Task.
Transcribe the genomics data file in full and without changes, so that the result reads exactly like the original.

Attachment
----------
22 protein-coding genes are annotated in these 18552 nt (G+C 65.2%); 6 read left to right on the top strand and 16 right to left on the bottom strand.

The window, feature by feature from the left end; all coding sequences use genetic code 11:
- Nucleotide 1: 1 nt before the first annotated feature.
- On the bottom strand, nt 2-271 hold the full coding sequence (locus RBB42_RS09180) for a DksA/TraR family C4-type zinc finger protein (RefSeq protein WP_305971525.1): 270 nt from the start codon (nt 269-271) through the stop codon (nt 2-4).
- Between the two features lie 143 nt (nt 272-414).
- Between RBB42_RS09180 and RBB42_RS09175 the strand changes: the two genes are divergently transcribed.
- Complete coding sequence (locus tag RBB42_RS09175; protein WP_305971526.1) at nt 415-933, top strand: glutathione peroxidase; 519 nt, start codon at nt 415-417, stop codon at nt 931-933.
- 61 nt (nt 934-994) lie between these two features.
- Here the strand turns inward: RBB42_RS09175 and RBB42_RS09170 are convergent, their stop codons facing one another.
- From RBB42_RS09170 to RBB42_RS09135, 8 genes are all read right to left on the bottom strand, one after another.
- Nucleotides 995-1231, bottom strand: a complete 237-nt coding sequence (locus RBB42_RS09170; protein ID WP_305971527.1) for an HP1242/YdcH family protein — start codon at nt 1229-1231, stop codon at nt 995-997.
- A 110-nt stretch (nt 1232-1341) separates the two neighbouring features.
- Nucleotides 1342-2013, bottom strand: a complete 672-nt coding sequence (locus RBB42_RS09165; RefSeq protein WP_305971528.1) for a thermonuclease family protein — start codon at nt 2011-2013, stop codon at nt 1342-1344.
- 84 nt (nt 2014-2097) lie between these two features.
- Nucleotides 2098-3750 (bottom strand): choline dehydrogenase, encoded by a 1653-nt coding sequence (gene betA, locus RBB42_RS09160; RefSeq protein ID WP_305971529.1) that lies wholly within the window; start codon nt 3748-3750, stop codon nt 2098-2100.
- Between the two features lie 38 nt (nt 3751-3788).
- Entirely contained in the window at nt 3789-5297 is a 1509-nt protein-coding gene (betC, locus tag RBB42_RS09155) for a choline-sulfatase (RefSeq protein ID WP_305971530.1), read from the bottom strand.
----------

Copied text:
22 protein-coding genes are annotated in these 18552 nt (G+C 65.2%); 6 read left to right on the top strand and 16 right to left on the bottom strand.

The window, feature by feature from the left end; all coding sequences use genetic code 11:
- Nucleotide 1: 1 nt before the first annotated feature.
- On the bottom strand, nt 2-271 hold the full coding sequence (locus RBB42_RS09180) for a DksA/TraR family C4-type zinc finger protein (RefSeq protein WP_305971525.1): 270 nt from the start codon (nt 269-271) through the stop codon (nt 2-4).
- Between the two features lie 143 nt (nt 272-414).
- Between RBB42_RS09180 and RBB42_RS09175 the strand changes: the two genes are divergently transcribed.
- Complete coding sequence (locus tag RBB42_RS09175; protein WP_305971526.1) at nt 415-933, top strand: glutathione peroxidase; 519 nt, start codon at nt 415-417, stop codon at nt 931-933.
- 61 nt (nt 934-994) lie between these two features.
- Here the strand turns inward: RBB42_RS09175 and RBB42_RS09170 are convergent, their stop codons facing one another.
- From RBB42_RS09170 to RBB42_RS09135, 8 genes are all read right to left on the bottom strand, one after another.
- Nucleotides 995-1231, bottom strand: a complete 237-nt coding sequence (locus RBB42_RS09170; protein ID WP_305971527.1) for an HP1242/YdcH family protein — start codon at nt 1229-1231, stop codon at nt 995-997.
- A 110-nt stretch (nt 1232-1341) separates the two neighbouring features.
- Nucleotides 1342-2013, bottom strand: a complete 672-nt coding sequence (locus RBB42_RS09165; RefSeq protein WP_305971528.1) for a thermonuclease family protein — start codon at nt 2011-2013, stop codon at nt 1342-1344.
- 84 nt (nt 2014-2097) lie between these two features.
- Nucleotides 2098-3750 (bottom strand): choline dehydrogenase, encoded by a 1653-nt coding sequence (gene betA, locus RBB42_RS09160; RefSeq protein ID WP_305971529.1) that lies wholly within the window; start codon nt 3748-3750, stop codon nt 2098-2100.
- Between the two features lie 38 nt (nt 3751-3788).
- Entirely contained in the window at nt 3789-5297 is a 1509-nt protein-coding gene (betC, locus tag RBB42_RS09155) for a choline-sulfatase (RefSeq protein ID WP_305971530.1), read from the bottom strand.